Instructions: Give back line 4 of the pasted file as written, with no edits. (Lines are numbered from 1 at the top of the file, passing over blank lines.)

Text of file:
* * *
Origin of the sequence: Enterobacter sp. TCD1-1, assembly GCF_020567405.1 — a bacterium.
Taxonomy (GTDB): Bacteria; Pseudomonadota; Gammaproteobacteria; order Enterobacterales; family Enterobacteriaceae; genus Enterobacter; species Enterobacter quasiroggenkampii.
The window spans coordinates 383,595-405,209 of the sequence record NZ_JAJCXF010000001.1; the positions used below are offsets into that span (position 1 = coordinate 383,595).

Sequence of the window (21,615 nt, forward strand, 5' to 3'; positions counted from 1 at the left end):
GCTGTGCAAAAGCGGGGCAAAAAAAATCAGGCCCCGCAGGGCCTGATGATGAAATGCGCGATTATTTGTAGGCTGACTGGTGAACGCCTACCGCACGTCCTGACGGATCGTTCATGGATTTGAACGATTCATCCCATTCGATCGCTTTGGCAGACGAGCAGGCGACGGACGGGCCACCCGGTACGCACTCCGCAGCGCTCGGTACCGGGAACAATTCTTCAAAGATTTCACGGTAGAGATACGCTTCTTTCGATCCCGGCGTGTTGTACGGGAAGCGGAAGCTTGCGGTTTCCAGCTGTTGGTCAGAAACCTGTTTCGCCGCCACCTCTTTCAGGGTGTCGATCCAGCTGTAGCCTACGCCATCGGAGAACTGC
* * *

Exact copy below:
Sequence of the window (21,615 nt, forward strand, 5' to 3'; positions counted from 1 at the left end):